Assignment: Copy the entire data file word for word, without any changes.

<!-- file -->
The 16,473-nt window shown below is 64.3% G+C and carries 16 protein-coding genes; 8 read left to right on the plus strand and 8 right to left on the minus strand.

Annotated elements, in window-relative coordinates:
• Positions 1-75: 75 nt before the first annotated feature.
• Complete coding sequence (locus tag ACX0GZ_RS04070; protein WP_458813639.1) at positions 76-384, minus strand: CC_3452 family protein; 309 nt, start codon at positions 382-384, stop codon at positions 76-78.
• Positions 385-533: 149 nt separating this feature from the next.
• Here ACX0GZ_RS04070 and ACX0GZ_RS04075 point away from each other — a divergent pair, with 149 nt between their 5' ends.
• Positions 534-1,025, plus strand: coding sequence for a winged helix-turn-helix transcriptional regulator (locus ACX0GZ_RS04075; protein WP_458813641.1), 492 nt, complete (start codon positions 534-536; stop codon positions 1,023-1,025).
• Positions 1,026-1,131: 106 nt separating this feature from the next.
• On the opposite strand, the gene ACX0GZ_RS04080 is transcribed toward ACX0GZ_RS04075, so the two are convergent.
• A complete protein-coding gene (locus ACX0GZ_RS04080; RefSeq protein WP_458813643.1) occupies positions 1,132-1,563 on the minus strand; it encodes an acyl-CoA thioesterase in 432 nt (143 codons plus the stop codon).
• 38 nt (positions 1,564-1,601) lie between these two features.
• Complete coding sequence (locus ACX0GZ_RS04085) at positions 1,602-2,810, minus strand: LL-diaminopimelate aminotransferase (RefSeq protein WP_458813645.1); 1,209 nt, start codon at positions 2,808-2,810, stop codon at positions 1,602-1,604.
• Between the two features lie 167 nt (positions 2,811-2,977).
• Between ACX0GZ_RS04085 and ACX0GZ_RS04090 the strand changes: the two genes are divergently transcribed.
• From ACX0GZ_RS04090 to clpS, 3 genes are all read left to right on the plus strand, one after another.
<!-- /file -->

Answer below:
The 16,473-nt window shown below is 64.3% G+C and carries 16 protein-coding genes; 8 read left to right on the plus strand and 8 right to left on the minus strand.

Annotated elements, in window-relative coordinates:
• Positions 1-75: 75 nt before the first annotated feature.
• Complete coding sequence (locus tag ACX0GZ_RS04070; protein WP_458813639.1) at positions 76-384, minus strand: CC_3452 family protein; 309 nt, start codon at positions 382-384, stop codon at positions 76-78.
• Positions 385-533: 149 nt separating this feature from the next.
• Here ACX0GZ_RS04070 and ACX0GZ_RS04075 point away from each other — a divergent pair, with 149 nt between their 5' ends.
• Positions 534-1,025, plus strand: coding sequence for a winged helix-turn-helix transcriptional regulator (locus ACX0GZ_RS04075; protein WP_458813641.1), 492 nt, complete (start codon positions 534-536; stop codon positions 1,023-1,025).
• Positions 1,026-1,131: 106 nt separating this feature from the next.
• On the opposite strand, the gene ACX0GZ_RS04080 is transcribed toward ACX0GZ_RS04075, so the two are convergent.
• A complete protein-coding gene (locus ACX0GZ_RS04080; RefSeq protein WP_458813643.1) occupies positions 1,132-1,563 on the minus strand; it encodes an acyl-CoA thioesterase in 432 nt (143 codons plus the stop codon).
• 38 nt (positions 1,564-1,601) lie between these two features.
• Complete coding sequence (locus ACX0GZ_RS04085) at positions 1,602-2,810, minus strand: LL-diaminopimelate aminotransferase (RefSeq protein WP_458813645.1); 1,209 nt, start codon at positions 2,808-2,810, stop codon at positions 1,602-1,604.
• Between the two features lie 167 nt (positions 2,811-2,977).
• Between ACX0GZ_RS04085 and ACX0GZ_RS04090 the strand changes: the two genes are divergently transcribed.
• From ACX0GZ_RS04090 to clpS, 3 genes are all read left to right on the plus strand, one after another.